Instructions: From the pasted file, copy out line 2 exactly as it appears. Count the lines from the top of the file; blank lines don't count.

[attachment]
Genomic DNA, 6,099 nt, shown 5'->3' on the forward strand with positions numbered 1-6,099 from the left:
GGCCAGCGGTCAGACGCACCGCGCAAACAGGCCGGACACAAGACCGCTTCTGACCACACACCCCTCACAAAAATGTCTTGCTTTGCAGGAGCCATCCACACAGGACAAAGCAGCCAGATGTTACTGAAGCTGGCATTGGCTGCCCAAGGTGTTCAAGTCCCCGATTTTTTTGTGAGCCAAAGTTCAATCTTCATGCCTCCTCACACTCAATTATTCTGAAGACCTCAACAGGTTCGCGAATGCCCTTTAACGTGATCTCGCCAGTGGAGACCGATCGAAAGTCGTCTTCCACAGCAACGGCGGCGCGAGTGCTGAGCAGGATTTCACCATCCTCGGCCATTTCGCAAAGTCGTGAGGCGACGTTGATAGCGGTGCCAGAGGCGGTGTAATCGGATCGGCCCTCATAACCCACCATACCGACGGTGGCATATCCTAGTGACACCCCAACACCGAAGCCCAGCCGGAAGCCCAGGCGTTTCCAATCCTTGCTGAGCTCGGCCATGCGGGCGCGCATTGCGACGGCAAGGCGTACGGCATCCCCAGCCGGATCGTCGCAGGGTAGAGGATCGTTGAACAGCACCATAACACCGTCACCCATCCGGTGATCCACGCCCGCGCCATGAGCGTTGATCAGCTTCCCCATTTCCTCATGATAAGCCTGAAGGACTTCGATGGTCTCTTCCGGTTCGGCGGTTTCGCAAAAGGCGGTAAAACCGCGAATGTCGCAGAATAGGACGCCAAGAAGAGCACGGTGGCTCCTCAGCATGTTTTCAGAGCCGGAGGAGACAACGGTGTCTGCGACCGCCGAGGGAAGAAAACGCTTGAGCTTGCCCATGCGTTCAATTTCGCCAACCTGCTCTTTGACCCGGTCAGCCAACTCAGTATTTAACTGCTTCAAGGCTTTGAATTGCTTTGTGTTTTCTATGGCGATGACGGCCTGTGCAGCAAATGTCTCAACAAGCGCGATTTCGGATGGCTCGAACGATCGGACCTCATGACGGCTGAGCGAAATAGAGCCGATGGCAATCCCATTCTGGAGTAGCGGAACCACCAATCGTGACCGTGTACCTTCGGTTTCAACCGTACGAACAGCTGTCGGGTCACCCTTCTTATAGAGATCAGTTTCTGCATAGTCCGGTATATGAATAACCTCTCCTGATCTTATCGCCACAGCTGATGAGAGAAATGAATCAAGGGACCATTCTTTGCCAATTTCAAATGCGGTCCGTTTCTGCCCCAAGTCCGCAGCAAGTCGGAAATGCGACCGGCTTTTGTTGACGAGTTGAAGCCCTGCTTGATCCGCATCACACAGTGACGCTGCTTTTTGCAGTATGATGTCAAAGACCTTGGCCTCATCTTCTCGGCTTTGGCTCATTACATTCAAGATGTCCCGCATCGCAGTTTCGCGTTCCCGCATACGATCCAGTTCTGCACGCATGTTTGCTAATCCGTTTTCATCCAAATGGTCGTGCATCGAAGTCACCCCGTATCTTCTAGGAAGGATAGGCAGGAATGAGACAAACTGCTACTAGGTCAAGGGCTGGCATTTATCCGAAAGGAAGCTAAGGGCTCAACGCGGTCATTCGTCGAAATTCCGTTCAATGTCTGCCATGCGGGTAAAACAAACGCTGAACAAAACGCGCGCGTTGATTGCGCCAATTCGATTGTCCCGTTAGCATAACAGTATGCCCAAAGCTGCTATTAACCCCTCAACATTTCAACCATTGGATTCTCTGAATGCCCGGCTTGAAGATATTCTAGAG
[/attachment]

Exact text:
GGCCAGCGGTCAGACGCACCGCGCAAACAGGCCGGACACAAGACCGCTTCTGACCACACACCCCTCACAAAAATGTCTTGCTTTGCAGGAGCCATCCACACAGGACAAAGCAGCCAGATGTTACTGAAGCTGGCATTGGCTGCCCAAGGTGTTCAAGTCCCCGATTTTTTTGTGAGCCAAAGTTCAATCTTCATGCCTCCTCACACTCAATTATTCTGAAGACCTCAACAGGTTCGCGAATGCCCTTTAACGTGATCTCGCCAGTGGAGACCGATCGAAAGTCGTCTTCCACAGCAACGGCGGCGCGAGTGCTGAGCAGGATTTCACCATCCTCGGCCATTTCGCAAAGTCGTGAGGCGACGTTGATAGCGGTGCCAGAGGCGGTGTAATCGGATCGGCCCTCATAACCCACCATACCGACGGTGGCATATCCTAGTGACACCCCAACACCGAAGCCCAGCCGGAAGCCCAGGCGTTTCCAATCCTTGCTGAGCTCGGCCATGCGGGCGCGCATTGCGACGGCAAGGCGTACGGCATCCCCAGCCGGATCGTCGCAGGGTAGAGGATCGTTGAACAGCACCATAACACCGTCACCCATCCGGTGATCCACGCCCGCGCCATGAGCGTTGATCAGCTTCCCCATTTCCTCATGATAAGCCTGAAGGACTTCGATGGTCTCTTCCGGTTCGGCGGTTTCGCAAAAGGCGGTAAAACCGCGAATGTCGCAGAATAGGACGCCAAGAAGAGCACGGTGGCTCCTCAGCATGTTTTCAGAGCCGGAGGAGACAACGGTGTCTGCGACCGCCGAGGGAAGAAAACGCTTGAGCTTGCCCATGCGTTCAATTTCGCCAACCTGCTCTTTGACCCGGTCAGCCAACTCAGTATTTAACTGCTTCAAGGCTTTGAATTGCTTTGTGTTTTCTATGGCGATGACGGCCTGTGCAGCAAATGTCTCAACAAGCGCGATTTCGGATGGCTCGAACGATCGGACCTCATGACGGCTGAGCGAAATAGAGCCGATGGCAATCCCATTCTGGAGTAGCGGAACCACCAATCGTGACCGTGTACCTTCGGTTTCAACCGTACGAACAGCTGTCGGGTCACCCTTCTTATAGAGATCAGTTTCTGCATAGTCCGGTATATGAATAACCTCTCCTGATCTTATCGCCACAGCTGATGAGAGAAATGAATCAAGGGACCATTCTTTGCCAATTTCAAATGCGGTCCGTTTCTGCCCCAAGTCCGCAGCAAGTCGGAAATGCGACCGGCTTTTGTTGACGAGTTGAAGCCCTGCTTGATCCGCATCACACAGTGACGCTGCTTTTTGCAGTATGATGTCAAAGACCTTGGCCTCATCTTCTCGGCTTTGGCTCATTACATTCAAGATGTCCCGCATCGCAGTTTCGCGTTCCCGCATACGATCCAGTTCTGCACGCATGTTTGCTAATCCGTTTTCATCCAAATGGTCGTGCATCGAAGTCACCCCGTATCTTCTAGGAAGGATAGGCAGGAATGAGACAAACTGCTACTAGGTCAAGGGCTGGCATTTATCCGAAAGGAAGCTAAGGGCTCAACGCGGTCATTCGTCGAAATTCCGTTCAATGTCTGCCATGCGGGTAAAACAAACGCTGAACAAAACGCGCGCGTTGATTGCGCCAATTCGATTGTCCCGTTAGCATAACAGTATGCCCAAAGCTGCTATTAACCCCTCAACATTTCAACCATTGGATTCTCTGAATGCCCGGCTTGAAGATATTCTAGAG